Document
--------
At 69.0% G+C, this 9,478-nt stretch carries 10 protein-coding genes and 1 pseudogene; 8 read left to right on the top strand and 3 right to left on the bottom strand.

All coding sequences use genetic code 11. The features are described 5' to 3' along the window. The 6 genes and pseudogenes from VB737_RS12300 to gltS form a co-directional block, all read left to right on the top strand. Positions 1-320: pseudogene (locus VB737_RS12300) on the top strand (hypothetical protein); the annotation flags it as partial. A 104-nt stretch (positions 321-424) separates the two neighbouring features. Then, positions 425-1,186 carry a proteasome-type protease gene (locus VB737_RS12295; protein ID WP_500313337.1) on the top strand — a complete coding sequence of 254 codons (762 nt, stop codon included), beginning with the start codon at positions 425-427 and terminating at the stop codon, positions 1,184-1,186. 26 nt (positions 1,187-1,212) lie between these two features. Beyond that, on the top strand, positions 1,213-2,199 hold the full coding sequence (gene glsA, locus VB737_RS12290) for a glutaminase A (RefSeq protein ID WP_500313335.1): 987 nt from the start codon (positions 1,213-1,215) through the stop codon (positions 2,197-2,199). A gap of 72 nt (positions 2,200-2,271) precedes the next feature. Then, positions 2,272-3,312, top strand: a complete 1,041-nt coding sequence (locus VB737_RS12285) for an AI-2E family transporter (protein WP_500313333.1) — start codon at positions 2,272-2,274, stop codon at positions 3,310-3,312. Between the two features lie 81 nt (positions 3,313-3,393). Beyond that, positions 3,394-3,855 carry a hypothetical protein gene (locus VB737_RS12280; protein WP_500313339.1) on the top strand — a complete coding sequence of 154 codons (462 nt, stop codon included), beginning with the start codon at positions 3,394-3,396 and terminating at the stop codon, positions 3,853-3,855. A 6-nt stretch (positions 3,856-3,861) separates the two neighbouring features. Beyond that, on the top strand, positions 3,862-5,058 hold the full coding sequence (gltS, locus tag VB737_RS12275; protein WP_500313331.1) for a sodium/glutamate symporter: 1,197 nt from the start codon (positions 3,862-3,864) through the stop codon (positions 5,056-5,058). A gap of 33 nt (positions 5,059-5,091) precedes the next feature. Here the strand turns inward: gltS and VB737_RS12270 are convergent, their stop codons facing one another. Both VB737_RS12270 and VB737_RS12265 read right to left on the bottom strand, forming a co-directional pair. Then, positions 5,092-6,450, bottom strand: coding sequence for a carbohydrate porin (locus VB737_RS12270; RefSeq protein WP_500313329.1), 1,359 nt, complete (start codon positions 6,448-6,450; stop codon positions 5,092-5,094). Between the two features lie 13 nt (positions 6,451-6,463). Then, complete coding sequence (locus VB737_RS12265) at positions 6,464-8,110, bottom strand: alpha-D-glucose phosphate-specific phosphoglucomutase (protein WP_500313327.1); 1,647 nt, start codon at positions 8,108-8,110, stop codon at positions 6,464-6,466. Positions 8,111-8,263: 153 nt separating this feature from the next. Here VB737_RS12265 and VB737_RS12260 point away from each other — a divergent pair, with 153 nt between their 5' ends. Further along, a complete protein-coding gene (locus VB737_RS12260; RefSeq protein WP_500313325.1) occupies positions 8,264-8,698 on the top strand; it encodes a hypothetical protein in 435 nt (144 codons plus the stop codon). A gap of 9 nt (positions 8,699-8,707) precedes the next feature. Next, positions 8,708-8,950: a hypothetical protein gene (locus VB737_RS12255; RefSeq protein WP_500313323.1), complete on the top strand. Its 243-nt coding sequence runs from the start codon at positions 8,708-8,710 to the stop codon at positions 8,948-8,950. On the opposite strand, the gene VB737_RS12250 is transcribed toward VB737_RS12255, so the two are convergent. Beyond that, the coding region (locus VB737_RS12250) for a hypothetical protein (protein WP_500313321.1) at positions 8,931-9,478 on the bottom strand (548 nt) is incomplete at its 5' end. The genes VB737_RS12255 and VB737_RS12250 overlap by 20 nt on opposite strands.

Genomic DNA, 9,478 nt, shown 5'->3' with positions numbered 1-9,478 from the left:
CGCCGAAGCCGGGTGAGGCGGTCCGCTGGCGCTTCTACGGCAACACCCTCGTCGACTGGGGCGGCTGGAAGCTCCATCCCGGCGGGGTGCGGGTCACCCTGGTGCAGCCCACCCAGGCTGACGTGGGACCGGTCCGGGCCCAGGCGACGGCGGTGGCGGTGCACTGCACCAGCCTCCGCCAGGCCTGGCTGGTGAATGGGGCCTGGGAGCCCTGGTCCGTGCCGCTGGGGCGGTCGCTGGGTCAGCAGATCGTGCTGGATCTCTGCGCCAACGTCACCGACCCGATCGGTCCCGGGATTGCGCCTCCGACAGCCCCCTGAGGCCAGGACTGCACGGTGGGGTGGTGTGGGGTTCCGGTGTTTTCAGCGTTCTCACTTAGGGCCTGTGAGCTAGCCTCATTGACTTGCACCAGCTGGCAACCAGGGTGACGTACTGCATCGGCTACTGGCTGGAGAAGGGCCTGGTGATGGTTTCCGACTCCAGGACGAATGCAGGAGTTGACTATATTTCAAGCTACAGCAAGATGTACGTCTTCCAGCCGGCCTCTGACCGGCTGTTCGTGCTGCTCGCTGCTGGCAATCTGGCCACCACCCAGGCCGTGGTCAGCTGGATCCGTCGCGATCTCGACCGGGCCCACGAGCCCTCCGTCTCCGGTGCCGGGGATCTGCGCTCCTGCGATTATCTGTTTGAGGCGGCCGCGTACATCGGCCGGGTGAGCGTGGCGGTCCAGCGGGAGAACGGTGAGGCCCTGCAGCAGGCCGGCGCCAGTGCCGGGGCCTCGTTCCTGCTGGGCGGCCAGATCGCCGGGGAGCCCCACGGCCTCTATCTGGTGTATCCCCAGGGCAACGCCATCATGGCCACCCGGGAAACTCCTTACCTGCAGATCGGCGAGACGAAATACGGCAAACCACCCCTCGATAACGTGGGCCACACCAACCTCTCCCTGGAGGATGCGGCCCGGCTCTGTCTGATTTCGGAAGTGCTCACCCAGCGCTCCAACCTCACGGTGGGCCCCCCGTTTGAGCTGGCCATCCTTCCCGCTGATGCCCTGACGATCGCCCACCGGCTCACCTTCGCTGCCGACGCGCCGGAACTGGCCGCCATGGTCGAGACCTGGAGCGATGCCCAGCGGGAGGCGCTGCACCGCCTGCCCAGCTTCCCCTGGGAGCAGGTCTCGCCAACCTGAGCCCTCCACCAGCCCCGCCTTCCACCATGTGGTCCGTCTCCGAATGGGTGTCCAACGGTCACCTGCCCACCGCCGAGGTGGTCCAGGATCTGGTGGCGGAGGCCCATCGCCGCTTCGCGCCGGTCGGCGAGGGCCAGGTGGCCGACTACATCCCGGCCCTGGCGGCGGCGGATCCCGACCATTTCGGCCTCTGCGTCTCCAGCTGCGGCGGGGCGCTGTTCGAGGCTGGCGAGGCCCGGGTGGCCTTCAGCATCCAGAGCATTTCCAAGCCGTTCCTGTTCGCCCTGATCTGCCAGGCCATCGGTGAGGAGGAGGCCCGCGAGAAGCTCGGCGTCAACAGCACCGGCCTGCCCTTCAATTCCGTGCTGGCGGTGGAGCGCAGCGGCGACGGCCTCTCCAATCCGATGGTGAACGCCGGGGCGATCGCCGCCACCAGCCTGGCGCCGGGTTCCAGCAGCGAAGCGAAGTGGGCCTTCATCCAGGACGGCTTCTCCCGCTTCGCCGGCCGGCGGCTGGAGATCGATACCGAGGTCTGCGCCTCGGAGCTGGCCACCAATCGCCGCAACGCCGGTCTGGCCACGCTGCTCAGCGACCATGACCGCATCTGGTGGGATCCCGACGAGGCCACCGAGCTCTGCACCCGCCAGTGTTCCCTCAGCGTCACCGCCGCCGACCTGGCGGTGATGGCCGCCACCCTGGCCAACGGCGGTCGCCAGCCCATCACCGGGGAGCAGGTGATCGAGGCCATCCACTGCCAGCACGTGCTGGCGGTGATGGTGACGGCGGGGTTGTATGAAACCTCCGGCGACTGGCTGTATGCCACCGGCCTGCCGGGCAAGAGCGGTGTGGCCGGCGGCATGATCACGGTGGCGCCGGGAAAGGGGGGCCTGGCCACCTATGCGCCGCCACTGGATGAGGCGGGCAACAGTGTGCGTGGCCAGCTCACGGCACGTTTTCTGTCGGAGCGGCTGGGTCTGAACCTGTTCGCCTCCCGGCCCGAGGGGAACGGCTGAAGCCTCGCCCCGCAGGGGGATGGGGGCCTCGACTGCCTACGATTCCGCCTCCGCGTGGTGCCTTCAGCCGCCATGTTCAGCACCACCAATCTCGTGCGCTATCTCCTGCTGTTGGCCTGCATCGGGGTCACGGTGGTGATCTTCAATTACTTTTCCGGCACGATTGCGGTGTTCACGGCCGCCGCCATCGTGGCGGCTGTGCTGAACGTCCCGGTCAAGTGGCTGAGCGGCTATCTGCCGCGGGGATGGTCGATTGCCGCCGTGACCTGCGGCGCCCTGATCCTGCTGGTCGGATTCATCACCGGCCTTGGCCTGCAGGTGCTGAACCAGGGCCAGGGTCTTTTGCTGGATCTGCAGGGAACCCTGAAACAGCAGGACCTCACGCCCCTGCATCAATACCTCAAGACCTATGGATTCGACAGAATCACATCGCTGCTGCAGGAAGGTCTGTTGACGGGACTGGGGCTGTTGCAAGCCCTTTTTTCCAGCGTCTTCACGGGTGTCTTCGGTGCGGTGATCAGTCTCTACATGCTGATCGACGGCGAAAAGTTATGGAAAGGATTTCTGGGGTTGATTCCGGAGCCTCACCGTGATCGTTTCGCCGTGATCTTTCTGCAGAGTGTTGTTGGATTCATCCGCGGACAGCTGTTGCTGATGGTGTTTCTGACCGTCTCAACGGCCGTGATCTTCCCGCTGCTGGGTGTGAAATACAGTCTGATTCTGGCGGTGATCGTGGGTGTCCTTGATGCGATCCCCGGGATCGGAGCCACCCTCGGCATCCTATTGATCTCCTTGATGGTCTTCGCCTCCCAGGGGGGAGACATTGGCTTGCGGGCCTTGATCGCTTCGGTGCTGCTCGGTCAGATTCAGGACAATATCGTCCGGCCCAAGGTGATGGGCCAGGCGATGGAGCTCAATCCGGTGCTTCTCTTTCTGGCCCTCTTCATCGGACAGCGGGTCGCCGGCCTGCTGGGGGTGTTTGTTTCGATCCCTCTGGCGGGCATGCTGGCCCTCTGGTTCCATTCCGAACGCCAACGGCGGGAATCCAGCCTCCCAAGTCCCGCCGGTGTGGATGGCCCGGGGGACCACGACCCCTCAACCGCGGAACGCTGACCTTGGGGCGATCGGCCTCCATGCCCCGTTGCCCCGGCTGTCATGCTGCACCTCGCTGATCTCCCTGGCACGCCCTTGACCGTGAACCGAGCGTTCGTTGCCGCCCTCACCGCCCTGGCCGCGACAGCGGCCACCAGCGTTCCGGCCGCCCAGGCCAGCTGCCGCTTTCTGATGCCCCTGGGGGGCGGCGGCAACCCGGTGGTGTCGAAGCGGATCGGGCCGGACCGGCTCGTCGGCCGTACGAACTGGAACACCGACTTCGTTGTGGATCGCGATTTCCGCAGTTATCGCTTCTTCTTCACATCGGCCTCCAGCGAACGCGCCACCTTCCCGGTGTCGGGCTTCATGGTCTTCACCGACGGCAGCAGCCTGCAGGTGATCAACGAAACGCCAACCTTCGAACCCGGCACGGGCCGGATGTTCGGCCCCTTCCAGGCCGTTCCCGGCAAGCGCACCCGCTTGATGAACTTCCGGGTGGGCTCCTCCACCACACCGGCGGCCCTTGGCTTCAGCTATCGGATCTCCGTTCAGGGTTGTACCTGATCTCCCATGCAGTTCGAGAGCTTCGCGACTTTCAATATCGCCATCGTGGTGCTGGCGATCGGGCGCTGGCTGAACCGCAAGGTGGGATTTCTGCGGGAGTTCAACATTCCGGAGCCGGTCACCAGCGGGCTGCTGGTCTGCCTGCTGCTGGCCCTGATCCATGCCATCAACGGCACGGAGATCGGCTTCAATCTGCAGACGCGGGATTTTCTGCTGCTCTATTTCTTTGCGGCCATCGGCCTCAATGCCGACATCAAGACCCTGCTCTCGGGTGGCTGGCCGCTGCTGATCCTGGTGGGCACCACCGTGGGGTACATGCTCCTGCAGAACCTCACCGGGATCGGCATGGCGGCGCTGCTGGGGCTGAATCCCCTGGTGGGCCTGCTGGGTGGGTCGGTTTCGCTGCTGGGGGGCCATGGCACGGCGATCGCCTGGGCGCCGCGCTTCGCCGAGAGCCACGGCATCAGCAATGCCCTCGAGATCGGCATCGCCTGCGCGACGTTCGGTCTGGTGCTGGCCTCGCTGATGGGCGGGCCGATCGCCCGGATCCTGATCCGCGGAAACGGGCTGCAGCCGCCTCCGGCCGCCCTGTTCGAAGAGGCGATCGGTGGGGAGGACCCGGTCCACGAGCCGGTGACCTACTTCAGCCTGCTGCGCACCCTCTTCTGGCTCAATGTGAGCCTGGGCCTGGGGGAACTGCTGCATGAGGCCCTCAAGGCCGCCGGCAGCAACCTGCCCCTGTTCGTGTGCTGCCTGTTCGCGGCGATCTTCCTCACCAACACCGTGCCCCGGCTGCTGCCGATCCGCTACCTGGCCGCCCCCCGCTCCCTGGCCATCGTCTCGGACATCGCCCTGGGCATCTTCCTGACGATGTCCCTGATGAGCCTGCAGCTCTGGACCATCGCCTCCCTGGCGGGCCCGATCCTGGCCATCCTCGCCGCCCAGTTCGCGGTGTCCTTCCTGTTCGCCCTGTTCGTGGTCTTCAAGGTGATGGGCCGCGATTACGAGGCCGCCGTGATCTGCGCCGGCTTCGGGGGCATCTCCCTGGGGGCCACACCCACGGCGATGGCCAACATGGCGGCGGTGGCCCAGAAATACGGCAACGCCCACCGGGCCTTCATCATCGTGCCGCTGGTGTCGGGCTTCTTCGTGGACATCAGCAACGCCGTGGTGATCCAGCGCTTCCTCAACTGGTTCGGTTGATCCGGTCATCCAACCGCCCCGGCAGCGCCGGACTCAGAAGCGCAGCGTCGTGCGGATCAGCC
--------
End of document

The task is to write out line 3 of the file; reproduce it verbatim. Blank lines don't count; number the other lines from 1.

Genomic DNA, 9,478 nt, shown 5'->3' with positions numbered 1-9,478 from the left: